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East County Wednesday, Apr. 10, 2019 3 months ago

Teachers' turn to make their move in Manatee County schools

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District says shifting teachers before a new school opens is like a "chess match."
by: Andrew Atkins Staff Writer

As Parrish Community High School prepares to open its doors next school year, the School District of Manatee County will need to fill 23 positions by redistributing staff in the district along with hiring new staff members.

That might make parents of students at Lakewood Ranch High a little nervous since the district already shipped Principal Craig Little and Athletic Director Shawn Trent from Lakewood Ranch to Parrish Community.

Could Little be taking most of Lakewood Ranch High’s best teachers with him?

Sarah Brown, the district’s chief of human resources, said that isn’t going to happen.

“It is not designed where there is going to be a mass exodus of any sort from the feeder schools,” Brown said. “We wouldn’t just let everybody leave a particular school.”

Parrish Community will need 20 teachers, one media specialist and two guidance counselors, Brown said. The process to fill those positions and other positions that consequently come open due to that process, she said, is “like a big chess game. We have to look at where all the holes are going to be.”

The school district will follow what it calls the voluntary/involuntary process for hiring the staff needed for Parrish Community High School, Brown said. Currently, Little is working with six core teachers in areas like math, science, social studies and English to work on crafting curriculums and preparing the school.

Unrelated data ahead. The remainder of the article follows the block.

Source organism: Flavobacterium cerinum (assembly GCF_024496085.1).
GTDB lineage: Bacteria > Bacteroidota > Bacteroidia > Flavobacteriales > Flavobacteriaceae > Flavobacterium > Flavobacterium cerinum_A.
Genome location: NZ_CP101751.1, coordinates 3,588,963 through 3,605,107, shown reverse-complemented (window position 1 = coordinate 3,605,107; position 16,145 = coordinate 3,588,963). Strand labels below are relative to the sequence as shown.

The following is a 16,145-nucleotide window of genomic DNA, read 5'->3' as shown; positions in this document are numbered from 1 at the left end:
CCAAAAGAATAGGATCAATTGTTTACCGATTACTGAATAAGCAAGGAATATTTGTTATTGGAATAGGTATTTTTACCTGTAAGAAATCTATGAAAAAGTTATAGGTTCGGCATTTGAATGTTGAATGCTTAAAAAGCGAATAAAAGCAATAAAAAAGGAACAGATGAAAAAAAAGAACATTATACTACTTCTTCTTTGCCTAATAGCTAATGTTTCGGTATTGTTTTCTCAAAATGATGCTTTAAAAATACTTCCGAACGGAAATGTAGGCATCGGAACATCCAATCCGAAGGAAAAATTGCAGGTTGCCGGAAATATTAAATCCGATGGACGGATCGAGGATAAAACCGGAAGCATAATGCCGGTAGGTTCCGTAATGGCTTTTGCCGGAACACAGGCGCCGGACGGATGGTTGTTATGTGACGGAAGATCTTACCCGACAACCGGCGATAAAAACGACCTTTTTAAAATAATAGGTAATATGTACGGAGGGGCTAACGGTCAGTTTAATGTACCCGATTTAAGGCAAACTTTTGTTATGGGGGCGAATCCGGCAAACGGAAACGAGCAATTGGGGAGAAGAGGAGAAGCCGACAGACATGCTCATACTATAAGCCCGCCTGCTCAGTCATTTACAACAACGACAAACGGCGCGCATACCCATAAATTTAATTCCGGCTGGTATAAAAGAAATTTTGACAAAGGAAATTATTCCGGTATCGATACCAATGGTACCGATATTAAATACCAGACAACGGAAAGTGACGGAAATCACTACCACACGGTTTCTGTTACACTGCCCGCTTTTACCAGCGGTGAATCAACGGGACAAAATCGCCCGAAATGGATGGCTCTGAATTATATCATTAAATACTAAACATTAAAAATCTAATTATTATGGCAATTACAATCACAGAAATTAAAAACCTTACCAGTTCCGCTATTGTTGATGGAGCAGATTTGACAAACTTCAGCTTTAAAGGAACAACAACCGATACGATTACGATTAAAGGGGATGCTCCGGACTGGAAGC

In the voluntary/involuntary process, teachers will primarily come from three feeder schools where students will also originate: Lakewood Ranch High School, Braden River High School, and Palmetto High School.

First, teachers from the feeder schools will have the opportunity to volunteer to take positions in the new school. The process follows seniority for each unit — or subject. Teachers with the highest seniority get first choice about whether they’d like to transfer to the new school. The involuntary side of the process comes if every teacher declines the transfer.

The lowest seniority teacher may be involuntarily transferred to a new school or other open positions across the district that would be created by other transfers. Not every position may be filled in this process.

Once the first phase is finished for placement into the new school or other school, the district must assess where the new needs for staffing are across the district. The district will post the open positions online and inform teachers that positions are posted. The process from that point no longer follows seniority, as both teachers and newcomers can apply to the open positions.

Some other vacancies may be created by retirements, resignations and other people leaving by the end of the school year. Altogether, the entire allocation process will account for all teachers across the district, meaning more positions than those at the Parrish Community High School will be filled through that process.

The process will repeat itself every year as the scaled implementation process for students continues. The school will only serve ninth and 10th graders in its first year, but will add a grade every year for three years until the school serves ninth through 12th grades and will concurrently add the necessary teachers each year.

Little said the challenge of preparing a new school, for him, is fun.

“It gets me out of bed in the morning. It’s exciting, it’s fun. You get to create with the community,” he said. “We build together.”

That building includes vision and mission statements, school rules, traditions and the identity of the school itself. The school mascot was recently decided to be a Bull, which was decided by middle school students from feeder schools, Little said.

Dustin Dahlquist, who recently assumed Little’s former position, said he also isn’t worried about the staffing changes.

He said few of his teachers have voiced a desire to transfer to the new school in Parrish.

Altogether, Dahlquist said, the new school is a positive change for Lakewood Ranch High as it will help overcrowding issues in local schools.

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